A Northampton British Sign Language group can now visit National Trust sites, and therapists can visit schools in the borough to help vulnerable children, thanks to a hefty new grant.
May was a great month for community groups as Northamptonshire Community Foundation awarded £187,747 to those in need - two of those recipients were Deafconnect and KidsAid.
Deafconnect, in Spencer Dallington Community Centre, received £5,000 grant to for activities and support groups for their 50+ British Sign Language (BSL) group. These namely include specialist groups for deaf people with different mental health problems.
Lee Gilbert is the BSL group leader, attending it since he was a boy. He took over the reigns of his older predecessors and is now giving back to them through his voluntary work.
The group has been running for 20 years now and used to be the "Darby and Joan group" in Green Street near to the train station.
Carol Spencer has also been volunteering by Lee's side at 50+ BSL for seven years.
She said: “The foundation supports the 50+ group in breaking down barriers that deaf people face daily, reducing social isolation, improving social mobility, learning new skills and developing confidence.
"If they don't come here where do they go? They have got nowhere else.
"We have found that their well being has improved, as it decreases their social isolation."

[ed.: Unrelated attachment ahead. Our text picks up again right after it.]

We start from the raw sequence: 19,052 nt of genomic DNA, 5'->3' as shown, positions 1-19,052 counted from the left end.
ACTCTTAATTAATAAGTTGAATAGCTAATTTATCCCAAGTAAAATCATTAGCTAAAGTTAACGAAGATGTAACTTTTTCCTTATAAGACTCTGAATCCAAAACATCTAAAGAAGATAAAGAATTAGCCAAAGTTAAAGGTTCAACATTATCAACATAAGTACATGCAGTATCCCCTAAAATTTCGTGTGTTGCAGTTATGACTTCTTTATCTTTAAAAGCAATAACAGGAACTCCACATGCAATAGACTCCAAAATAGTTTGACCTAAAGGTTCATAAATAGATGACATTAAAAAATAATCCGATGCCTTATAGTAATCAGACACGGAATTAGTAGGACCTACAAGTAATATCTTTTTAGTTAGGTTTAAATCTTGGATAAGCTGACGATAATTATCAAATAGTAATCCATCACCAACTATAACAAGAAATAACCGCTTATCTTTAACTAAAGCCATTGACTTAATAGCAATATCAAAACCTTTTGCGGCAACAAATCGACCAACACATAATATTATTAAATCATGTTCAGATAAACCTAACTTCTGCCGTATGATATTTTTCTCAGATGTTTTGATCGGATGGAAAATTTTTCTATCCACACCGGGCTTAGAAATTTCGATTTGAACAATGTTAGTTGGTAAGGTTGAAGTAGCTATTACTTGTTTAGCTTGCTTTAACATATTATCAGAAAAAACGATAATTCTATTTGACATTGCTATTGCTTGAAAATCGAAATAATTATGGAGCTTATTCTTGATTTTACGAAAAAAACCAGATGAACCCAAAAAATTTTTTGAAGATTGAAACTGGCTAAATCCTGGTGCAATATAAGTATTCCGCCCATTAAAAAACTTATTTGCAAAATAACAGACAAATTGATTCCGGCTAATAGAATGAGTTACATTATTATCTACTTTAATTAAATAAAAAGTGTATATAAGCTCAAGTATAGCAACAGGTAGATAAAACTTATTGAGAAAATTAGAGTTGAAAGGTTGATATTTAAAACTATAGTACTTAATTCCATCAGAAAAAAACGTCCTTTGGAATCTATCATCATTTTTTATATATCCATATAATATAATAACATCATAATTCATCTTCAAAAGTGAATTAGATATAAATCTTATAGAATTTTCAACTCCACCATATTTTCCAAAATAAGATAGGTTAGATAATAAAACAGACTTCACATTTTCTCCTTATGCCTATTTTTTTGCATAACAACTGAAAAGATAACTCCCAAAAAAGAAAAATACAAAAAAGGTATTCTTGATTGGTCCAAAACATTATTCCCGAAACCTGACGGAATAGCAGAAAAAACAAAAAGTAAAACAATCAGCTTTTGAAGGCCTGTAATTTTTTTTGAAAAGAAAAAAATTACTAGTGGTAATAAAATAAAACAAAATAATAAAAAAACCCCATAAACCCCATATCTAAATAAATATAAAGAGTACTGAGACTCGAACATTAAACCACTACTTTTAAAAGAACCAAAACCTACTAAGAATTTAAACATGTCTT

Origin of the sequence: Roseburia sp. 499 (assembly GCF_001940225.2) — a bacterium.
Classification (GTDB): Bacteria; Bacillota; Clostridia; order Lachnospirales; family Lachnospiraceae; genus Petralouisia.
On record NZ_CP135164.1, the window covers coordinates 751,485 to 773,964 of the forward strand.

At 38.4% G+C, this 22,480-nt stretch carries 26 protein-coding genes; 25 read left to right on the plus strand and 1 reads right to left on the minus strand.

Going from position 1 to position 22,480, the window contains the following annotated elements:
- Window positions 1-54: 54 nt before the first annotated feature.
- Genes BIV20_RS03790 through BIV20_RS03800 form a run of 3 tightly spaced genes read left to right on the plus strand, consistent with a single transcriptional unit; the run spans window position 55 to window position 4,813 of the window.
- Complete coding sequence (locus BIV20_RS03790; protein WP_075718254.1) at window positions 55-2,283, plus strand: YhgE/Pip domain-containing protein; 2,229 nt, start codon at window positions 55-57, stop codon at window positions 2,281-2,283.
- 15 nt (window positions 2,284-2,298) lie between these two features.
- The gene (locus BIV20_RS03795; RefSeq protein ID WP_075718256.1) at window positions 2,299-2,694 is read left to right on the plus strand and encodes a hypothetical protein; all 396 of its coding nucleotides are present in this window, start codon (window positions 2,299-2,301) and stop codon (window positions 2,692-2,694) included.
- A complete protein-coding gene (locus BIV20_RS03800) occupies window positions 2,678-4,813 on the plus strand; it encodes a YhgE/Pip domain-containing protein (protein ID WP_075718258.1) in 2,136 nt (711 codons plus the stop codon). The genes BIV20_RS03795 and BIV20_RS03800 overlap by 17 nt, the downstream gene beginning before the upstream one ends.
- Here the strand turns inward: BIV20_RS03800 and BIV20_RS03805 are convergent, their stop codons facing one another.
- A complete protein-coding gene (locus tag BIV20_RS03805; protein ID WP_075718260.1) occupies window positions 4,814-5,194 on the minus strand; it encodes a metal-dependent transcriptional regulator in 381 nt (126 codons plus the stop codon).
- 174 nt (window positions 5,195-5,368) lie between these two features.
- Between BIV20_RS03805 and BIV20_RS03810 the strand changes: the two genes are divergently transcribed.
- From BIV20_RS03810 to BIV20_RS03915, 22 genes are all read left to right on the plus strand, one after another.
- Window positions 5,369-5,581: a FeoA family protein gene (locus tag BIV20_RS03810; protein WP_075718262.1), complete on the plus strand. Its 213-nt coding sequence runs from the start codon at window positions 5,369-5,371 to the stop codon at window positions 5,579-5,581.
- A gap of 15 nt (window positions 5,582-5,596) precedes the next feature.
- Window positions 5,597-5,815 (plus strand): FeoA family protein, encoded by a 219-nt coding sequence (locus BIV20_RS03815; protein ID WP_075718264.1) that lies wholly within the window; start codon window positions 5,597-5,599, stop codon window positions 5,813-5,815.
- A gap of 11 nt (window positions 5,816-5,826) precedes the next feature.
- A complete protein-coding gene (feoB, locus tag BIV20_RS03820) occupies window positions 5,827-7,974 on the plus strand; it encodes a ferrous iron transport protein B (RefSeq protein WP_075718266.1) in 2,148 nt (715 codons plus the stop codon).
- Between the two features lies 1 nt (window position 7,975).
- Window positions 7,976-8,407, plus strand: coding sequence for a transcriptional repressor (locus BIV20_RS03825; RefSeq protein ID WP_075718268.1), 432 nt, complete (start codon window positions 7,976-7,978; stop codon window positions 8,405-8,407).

The money will help pay for coach trips and outside charities like Sign Health to give talks.
The community foundation, on average, gives out just over £1 million to charities and local causes annually, supporting some of the most vulnerable people in our communities.
The crucial funding has helped to support some of the county’s much-needed projects, including those tackling issues such as poverty, health and wellbeing and social isolation.
KidsAid received £4,800 to provide wellbeing workshops to vulnerable families to improve emotional and mental health.
The charity works across the East of England and provides creative arts therapy and counselling for children that have suffered any form of trauma including, abuse, neglect and serious illness.
Charity manager Suki Bassi said: "There's so many families out there that need support but they don't qualify for any support because their needs aren't high enough.
"But with the wellbeing programme - with NCF's money - we go out to community centres and we go and work for six weeks with parents and young children together. The aim of what we are doing is to improve attachments with parent and child but also to make connections for people in the community.
"So by the time the summer holidays come round they don't just lock a front door and put their child in front of the television - they know there's a community and they'll go to the park together."
This project will run for a whole year, mostly in Northampton, to improve physical and mental health.
Others from across the county include Citizens Advice Services in Corby and Kettering which received £4,968 to continue to provide a specialist advice service, supporting those on low incomes to address welfare and debt related problems.
Collyweston Historical and Preservation Society was awarded £4,597.87 to support an archaeological dig alongside a heritage celebration weekend.
Anthony Brinklow, grants co-ordinator at Northamptonshire Community Foundation, said: “We are delighted to support a variety of projects across the county on behalf of our network of donors and fund holders.
"We are able to support those in greatest need, helping a range of groups and organisations make a real difference to their communities.”